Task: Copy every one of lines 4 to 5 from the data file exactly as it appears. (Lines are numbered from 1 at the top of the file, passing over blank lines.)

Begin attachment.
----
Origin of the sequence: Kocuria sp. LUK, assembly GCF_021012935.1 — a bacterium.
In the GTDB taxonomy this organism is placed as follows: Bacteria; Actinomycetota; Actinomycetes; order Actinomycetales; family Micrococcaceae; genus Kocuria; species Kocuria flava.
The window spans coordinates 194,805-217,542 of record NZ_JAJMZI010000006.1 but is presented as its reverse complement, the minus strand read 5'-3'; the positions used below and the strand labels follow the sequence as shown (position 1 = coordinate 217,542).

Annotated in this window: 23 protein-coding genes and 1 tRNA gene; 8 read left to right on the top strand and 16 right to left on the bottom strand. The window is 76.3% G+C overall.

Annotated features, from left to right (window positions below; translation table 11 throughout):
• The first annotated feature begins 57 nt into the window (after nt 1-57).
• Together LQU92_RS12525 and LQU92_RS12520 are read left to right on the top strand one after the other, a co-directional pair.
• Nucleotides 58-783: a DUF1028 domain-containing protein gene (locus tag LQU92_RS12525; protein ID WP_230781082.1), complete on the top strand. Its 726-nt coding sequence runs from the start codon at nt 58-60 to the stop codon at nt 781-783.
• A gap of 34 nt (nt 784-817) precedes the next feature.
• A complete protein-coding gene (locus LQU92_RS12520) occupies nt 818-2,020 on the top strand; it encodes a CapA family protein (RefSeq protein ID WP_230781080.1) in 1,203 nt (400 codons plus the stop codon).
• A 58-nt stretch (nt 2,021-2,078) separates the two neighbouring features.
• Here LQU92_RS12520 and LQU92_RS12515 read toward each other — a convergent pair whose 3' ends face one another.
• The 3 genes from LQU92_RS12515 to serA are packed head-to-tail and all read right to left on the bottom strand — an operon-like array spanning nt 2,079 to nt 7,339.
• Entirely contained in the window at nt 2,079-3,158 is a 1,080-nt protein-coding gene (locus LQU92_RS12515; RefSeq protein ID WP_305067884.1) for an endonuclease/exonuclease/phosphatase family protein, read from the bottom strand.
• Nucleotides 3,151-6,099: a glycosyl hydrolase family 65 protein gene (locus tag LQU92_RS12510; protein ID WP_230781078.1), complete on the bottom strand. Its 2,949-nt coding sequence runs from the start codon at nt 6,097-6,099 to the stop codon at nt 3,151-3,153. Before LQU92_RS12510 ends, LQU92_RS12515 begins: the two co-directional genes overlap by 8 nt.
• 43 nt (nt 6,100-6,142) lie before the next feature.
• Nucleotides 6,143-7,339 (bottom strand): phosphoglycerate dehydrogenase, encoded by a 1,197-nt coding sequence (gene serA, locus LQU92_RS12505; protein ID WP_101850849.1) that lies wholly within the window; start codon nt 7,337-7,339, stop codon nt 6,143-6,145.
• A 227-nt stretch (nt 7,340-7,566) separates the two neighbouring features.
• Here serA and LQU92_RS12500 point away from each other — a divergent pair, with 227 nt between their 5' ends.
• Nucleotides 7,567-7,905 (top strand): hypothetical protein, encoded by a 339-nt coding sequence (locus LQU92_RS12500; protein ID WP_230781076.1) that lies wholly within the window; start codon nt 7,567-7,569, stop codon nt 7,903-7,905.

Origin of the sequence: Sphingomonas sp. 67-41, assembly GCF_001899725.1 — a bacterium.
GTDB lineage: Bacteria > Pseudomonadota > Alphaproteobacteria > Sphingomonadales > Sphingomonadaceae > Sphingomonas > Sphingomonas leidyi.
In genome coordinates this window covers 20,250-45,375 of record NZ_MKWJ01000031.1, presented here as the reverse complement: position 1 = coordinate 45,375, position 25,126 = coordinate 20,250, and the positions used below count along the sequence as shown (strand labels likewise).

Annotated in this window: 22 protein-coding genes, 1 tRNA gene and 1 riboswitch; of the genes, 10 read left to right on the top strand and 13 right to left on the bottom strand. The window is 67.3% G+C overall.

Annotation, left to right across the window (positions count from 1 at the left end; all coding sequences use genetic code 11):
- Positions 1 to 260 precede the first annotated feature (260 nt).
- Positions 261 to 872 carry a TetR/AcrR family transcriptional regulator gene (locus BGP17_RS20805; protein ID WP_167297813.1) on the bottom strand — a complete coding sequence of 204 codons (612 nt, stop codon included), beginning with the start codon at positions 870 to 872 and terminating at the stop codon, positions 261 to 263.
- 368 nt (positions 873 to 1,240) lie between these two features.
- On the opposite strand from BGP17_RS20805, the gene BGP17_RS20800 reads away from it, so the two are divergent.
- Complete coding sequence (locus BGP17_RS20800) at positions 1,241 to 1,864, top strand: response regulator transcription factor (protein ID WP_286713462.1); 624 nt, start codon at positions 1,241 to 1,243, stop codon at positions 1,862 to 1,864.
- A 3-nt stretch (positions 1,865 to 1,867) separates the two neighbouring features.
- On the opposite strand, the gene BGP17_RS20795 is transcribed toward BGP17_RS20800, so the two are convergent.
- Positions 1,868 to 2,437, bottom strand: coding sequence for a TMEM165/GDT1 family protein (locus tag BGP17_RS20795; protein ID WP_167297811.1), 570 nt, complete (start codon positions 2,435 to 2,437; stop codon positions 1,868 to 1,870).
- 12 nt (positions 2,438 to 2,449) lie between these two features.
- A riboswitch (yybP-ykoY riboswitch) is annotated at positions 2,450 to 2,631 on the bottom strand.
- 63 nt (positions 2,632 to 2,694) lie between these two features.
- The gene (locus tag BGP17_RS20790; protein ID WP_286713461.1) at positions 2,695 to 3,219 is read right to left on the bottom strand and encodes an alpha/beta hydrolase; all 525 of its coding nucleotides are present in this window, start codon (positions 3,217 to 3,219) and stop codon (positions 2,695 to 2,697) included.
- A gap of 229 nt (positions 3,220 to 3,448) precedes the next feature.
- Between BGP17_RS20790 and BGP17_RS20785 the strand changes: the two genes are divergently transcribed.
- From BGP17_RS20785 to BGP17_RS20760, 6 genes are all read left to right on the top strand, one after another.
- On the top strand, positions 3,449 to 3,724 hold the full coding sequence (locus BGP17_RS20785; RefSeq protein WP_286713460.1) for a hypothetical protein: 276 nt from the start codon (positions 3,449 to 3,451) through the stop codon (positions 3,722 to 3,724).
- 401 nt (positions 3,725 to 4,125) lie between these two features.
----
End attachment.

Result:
Annotated in this window: 23 protein-coding genes and 1 tRNA gene; 8 read left to right on the top strand and 16 right to left on the bottom strand. The window is 76.3% G+C overall.

Annotated features, from left to right (window positions below; translation table 11 throughout):